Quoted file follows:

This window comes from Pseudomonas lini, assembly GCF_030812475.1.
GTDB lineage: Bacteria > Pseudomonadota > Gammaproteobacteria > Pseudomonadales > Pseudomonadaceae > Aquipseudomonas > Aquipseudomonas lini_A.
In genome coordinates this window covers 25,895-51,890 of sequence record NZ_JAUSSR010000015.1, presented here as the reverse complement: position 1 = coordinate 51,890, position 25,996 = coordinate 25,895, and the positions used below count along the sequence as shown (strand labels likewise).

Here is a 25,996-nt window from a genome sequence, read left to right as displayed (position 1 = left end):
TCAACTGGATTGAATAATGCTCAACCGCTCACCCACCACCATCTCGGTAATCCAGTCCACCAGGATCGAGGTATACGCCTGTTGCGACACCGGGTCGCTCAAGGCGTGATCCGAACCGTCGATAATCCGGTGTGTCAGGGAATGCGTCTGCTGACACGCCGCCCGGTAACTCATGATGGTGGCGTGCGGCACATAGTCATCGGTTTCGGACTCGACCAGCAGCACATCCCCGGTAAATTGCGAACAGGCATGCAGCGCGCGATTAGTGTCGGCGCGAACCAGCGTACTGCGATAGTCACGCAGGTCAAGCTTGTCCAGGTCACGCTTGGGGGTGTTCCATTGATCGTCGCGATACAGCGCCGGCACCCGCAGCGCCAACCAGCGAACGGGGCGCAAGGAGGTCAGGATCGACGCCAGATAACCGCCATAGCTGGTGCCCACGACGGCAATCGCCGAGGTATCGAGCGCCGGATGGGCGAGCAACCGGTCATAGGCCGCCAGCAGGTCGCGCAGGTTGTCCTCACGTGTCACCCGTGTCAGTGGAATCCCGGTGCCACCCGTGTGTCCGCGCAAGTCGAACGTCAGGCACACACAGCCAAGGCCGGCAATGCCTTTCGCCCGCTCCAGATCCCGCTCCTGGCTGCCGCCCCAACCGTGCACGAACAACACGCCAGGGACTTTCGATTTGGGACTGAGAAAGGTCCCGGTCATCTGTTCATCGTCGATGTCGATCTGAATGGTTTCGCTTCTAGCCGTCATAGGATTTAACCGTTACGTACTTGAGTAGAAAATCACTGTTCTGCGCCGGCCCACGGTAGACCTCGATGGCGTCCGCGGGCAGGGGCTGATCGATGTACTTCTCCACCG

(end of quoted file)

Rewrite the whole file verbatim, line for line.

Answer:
This window comes from Pseudomonas lini, assembly GCF_030812475.1.
GTDB lineage: Bacteria > Pseudomonadota > Gammaproteobacteria > Pseudomonadales > Pseudomonadaceae > Aquipseudomonas > Aquipseudomonas lini_A.
In genome coordinates this window covers 25,895-51,890 of sequence record NZ_JAUSSR010000015.1, presented here as the reverse complement: position 1 = coordinate 51,890, position 25,996 = coordinate 25,895, and the positions used below count along the sequence as shown (strand labels likewise).

Here is a 25,996-nt window from a genome sequence, read left to right as displayed (position 1 = left end):
TCAACTGGATTGAATAATGCTCAACCGCTCACCCACCACCATCTCGGTAATCCAGTCCACCAGGATCGAGGTATACGCCTGTTGCGACACCGGGTCGCTCAAGGCGTGATCCGAACCGTCGATAATCCGGTGTGTCAGGGAATGCGTCTGCTGACACGCCGCCCGGTAACTCATGATGGTGGCGTGCGGCACATAGTCATCGGTTTCGGACTCGACCAGCAGCACATCCCCGGTAAATTGCGAACAGGCATGCAGCGCGCGATTAGTGTCGGCGCGAACCAGCGTACTGCGATAGTCACGCAGGTCAAGCTTGTCCAGGTCACGCTTGGGGGTGTTCCATTGATCGTCGCGATACAGCGCCGGCACCCGCAGCGCCAACCAGCGAACGGGGCGCAAGGAGGTCAGGATCGACGCCAGATAACCGCCATAGCTGGTGCCCACGACGGCAATCGCCGAGGTATCGAGCGCCGGATGGGCGAGCAACCGGTCATAGGCCGCCAGCAGGTCGCGCAGGTTGTCCTCACGTGTCACCCGTGTCAGTGGAATCCCGGTGCCACCCGTGTGTCCGCGCAAGTCGAACGTCAGGCACACACAGCCAAGGCCGGCAATGCCTTTCGCCCGCTCCAGATCCCGCTCCTGGCTGCCGCCCCAACCGTGCACGAACAACACGCCAGGGACTTTCGATTTGGGACTGAGAAAGGTCCCGGTCATCTGTTCATCGTCGATGTCGATCTGAATGGTTTCGCTTCTAGCCGTCATAGGATTTAACCGTTACGTACTTGAGTAGAAAATCACTGTTCTGCGCCGGCCCACGGTAGACCTCGATGGCGTCCGCGGGCAGGGGCTGATCGATGTACTTCTCCACCG